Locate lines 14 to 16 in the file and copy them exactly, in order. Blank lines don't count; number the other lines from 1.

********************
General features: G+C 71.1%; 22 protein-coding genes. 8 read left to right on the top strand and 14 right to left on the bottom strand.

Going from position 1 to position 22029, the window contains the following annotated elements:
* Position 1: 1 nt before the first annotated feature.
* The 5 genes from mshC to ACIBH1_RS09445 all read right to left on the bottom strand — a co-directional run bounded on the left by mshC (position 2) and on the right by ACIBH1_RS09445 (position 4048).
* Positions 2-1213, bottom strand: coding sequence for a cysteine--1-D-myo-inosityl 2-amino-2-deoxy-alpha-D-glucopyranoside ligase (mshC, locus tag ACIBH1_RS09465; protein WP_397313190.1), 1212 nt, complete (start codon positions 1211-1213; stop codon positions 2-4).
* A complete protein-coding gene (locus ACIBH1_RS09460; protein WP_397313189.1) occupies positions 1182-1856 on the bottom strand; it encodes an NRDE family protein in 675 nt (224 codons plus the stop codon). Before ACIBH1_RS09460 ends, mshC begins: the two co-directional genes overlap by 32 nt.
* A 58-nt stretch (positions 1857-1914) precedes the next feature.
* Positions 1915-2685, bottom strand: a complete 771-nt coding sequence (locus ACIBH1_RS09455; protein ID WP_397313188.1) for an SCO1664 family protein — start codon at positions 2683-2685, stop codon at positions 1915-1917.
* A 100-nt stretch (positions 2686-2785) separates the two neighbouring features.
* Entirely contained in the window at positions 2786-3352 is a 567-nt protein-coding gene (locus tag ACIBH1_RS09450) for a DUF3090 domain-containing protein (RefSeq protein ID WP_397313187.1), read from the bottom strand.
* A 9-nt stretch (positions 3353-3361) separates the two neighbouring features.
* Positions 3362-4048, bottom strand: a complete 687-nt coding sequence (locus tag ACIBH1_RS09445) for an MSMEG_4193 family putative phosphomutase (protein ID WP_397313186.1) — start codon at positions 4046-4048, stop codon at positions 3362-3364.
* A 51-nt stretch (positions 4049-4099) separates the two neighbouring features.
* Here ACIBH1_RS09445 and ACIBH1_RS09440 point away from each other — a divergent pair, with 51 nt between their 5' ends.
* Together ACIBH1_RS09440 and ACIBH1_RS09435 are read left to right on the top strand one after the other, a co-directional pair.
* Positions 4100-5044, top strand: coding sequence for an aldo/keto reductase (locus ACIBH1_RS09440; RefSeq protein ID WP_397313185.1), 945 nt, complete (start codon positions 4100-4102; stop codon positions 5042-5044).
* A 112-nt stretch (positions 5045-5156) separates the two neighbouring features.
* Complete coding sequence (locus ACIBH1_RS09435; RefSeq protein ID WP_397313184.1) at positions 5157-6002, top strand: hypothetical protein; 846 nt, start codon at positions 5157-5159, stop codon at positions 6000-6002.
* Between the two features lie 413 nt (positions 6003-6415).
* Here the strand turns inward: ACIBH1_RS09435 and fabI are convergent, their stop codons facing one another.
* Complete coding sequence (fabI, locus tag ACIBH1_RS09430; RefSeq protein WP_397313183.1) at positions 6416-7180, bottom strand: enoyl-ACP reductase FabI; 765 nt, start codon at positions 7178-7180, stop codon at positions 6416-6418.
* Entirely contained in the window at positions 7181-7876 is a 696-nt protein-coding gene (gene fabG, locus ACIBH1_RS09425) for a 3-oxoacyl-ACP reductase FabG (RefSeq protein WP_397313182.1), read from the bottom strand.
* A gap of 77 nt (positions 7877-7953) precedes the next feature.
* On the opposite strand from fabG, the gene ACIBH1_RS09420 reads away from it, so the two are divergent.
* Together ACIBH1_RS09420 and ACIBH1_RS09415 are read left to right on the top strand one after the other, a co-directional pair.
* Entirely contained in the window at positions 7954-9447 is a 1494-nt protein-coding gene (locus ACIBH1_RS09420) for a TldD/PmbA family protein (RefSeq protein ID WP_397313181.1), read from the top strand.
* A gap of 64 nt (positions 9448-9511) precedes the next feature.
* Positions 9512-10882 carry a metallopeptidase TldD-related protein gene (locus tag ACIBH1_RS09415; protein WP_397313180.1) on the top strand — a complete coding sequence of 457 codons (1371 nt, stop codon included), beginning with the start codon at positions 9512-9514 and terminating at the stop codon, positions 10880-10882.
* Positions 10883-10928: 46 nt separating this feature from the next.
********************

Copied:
* Here ACIBH1_RS09445 and ACIBH1_RS09440 point away from each other — a divergent pair, with 51 nt between their 5' ends.
* Together ACIBH1_RS09440 and ACIBH1_RS09435 are read left to right on the top strand one after the other, a co-directional pair.
* Positions 4100-5044, top strand: coding sequence for an aldo/keto reductase (locus ACIBH1_RS09440; RefSeq protein ID WP_397313185.1), 945 nt, complete (start codon positions 4100-4102; stop codon positions 5042-5044).